Ruth Brown, consultant in emergency medicine, Imperial College Healthcare NHS Trust, London, UK spoke about emerging leadership. She reasoned that leaders need experience and self-confidence. They need to have seen many patients, build confidence in those learning to lead, have a positive outlook, have vision (a plan), be flexible, motivate, and focus on people. Leaders should have emotional intelligence, which includes self-awareness, self-regulation, social skills and empathy.
Brown acknowledged that enculturation happens when students go to medical school This entails a loss of idealism, ritualised professional identity, emotional neutralisation, and a change of ethical integrity. Enculturation is balanced by learning the less formal aspect of "the good EM practitioner". The leadership element of hidden curriculum is very important.
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Philosophy of emergency medicineFrom Canada, David Carr, an emergency physician at University Health Network in Toronto, shared his philosophy of emergency medicine:
- Don't be afraid to say 'I don't know'
- Know how to shift gears when department gets bus
- Keep tabs on your learners
- Think about flow - use your time wisely
- Get home on time, it's the route out of burnout.
When you're faced with conflict involve colleagues in the circle of patient care and advocate for your patient. For example, when talking to radiology about a scan request: “I'm sure you can understand the implications of both of us missing this diagnosis'.”
Carr emphasised that emergency medicine doctors are paid to make decisions, and quoted Peter Rosen, Emeritus Professor of Emergency Medicine at the University of California, San Diego: “I think the worst emergency physician is one that can’t make a decision. It may not be the right decision. You might have to change it. But you can’t stand and dither.”
Rudeness makes us less / civility saves lives
People can be uncivil and rude in all walks of life, but did you know that it affects performance? Chris Turner, an emergency medicine consultant University Hospitals Coventry & Warwickshire, and co-founder of Civility Saves Lives, explained why civility saves lives. The shame of having someone be rude to you closes you down. The impact of mild to moderate rudeness reduces cognitive ability in the moment by 61%. How we behave towards each other is the single greatest factor in how well competent teams perform. Incivility also has an impact on staff onlookers—a 20% decrease in performance and a 50% reduction in willingness to help others. The impact on patients and relatives is 75% less enthusiasm for the organisation. 66% feel anxious dealing with employees.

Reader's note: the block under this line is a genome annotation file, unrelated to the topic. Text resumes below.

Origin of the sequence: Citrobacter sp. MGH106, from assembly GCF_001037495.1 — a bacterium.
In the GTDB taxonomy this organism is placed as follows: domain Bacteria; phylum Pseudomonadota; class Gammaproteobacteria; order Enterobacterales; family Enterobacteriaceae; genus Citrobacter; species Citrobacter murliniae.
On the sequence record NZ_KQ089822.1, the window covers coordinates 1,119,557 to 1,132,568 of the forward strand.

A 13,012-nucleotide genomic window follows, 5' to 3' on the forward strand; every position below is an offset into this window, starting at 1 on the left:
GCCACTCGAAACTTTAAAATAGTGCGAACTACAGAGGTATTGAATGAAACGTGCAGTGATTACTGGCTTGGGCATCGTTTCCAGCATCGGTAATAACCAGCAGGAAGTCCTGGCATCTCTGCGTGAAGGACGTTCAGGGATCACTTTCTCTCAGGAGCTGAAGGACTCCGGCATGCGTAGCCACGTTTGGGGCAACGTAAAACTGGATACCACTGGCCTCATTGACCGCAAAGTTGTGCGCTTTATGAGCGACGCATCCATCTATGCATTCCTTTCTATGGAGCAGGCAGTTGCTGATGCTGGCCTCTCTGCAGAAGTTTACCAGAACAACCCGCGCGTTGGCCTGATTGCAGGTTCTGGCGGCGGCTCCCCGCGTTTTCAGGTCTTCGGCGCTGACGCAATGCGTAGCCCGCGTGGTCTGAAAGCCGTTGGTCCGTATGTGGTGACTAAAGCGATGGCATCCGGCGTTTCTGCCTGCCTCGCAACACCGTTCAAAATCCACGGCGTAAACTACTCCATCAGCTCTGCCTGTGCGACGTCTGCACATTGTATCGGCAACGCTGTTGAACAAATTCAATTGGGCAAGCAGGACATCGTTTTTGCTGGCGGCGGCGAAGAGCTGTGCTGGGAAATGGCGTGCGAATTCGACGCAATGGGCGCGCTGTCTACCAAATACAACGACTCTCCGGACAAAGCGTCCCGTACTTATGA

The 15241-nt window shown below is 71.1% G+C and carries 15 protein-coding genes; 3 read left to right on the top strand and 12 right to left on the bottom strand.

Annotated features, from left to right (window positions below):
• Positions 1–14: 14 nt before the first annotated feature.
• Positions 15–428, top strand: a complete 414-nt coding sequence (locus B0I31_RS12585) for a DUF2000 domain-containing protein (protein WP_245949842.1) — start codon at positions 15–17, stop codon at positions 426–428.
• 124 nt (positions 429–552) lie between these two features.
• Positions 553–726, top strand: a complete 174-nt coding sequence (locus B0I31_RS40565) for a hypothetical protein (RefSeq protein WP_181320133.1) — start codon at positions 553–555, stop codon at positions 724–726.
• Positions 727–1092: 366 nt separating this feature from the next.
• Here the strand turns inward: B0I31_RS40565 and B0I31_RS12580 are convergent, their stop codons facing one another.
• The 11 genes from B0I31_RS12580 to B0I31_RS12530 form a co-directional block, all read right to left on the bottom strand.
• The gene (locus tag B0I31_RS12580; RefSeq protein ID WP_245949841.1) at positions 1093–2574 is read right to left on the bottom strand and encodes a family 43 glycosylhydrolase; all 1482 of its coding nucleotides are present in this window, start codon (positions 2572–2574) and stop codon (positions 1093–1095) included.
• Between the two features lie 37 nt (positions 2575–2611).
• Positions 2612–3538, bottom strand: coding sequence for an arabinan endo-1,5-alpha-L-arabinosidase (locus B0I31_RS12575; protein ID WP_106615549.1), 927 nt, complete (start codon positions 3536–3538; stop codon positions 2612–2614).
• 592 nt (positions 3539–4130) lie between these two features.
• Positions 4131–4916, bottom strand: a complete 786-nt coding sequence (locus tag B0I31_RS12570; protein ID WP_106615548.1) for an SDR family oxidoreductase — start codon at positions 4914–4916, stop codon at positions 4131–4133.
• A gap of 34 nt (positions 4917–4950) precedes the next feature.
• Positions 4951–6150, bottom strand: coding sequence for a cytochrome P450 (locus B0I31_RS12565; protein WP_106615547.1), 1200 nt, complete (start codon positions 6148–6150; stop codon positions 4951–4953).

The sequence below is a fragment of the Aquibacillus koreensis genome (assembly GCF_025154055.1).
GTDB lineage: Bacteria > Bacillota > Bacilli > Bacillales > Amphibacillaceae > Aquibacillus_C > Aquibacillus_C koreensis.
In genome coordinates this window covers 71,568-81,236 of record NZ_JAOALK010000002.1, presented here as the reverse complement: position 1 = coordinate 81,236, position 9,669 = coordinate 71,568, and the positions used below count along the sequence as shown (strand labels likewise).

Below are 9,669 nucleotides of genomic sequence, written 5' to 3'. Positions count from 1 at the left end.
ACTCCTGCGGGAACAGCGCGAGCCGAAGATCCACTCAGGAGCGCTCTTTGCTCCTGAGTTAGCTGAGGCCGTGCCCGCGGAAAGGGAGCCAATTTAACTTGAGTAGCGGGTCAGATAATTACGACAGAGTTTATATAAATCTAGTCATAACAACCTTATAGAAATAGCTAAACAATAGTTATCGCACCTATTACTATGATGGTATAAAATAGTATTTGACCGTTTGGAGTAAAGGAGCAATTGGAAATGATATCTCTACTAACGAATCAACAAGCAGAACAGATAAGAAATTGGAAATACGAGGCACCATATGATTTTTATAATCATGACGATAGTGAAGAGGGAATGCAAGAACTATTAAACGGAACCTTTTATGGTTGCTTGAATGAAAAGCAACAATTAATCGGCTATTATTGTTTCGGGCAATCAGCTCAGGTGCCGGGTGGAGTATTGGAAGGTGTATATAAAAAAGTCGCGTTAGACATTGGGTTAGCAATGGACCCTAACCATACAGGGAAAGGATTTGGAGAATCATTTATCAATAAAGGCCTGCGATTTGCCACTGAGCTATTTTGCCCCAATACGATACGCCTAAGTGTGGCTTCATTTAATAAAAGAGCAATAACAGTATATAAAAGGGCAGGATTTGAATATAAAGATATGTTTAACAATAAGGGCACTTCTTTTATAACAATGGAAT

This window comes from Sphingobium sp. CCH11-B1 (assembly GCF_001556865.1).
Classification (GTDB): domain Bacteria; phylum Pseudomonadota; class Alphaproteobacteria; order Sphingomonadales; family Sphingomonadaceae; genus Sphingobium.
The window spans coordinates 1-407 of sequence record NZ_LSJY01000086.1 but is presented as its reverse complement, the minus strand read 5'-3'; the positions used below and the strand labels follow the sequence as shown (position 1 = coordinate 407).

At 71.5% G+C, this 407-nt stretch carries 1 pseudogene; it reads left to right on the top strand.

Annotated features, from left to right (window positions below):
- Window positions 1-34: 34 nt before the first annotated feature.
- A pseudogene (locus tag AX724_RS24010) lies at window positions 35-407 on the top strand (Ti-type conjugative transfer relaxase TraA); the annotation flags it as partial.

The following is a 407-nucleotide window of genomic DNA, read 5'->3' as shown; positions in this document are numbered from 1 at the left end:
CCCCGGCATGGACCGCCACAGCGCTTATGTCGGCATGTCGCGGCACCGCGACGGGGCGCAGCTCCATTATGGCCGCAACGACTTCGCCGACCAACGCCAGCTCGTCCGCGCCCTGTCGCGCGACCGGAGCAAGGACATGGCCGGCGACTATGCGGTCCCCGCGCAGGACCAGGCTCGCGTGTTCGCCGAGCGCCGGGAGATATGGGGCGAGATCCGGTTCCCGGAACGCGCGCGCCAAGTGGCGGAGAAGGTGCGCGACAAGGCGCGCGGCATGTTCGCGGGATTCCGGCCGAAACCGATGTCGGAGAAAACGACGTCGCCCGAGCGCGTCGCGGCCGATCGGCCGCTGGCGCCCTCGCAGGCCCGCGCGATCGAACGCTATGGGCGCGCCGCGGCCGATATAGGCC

He quoted Matt Scanlon, PICU doc, Milwaukee: “The difference between work-as-done and work-as-imagined is critical because ‘standard practice’, policies and rules are often premised on work-as-imagined and thus unrealistic, untenable and completely unworkable.’
Norms, values, and beliefs can shape the future of our specialty, according to Aristomenis Exadaktylos, Professor of Emergency Medicine, University Hospital Bern, Switzerland, who shared a formula for successful educators and leaders:
Group members discuss as peers critically and support the decision of the group, even it might not be their personal choice and remain openly critical (this helps later in debriefings).
Tips for achieving consensus
- Avoid win-lose techniques
- Do not encourage harmony as an objective
- Don’t intimidate others
He quoted Norman Schwarzkopf, the United States Army general: “Leadership is a potent combination of strategy and character. But if you must be without one, be without the strategy.”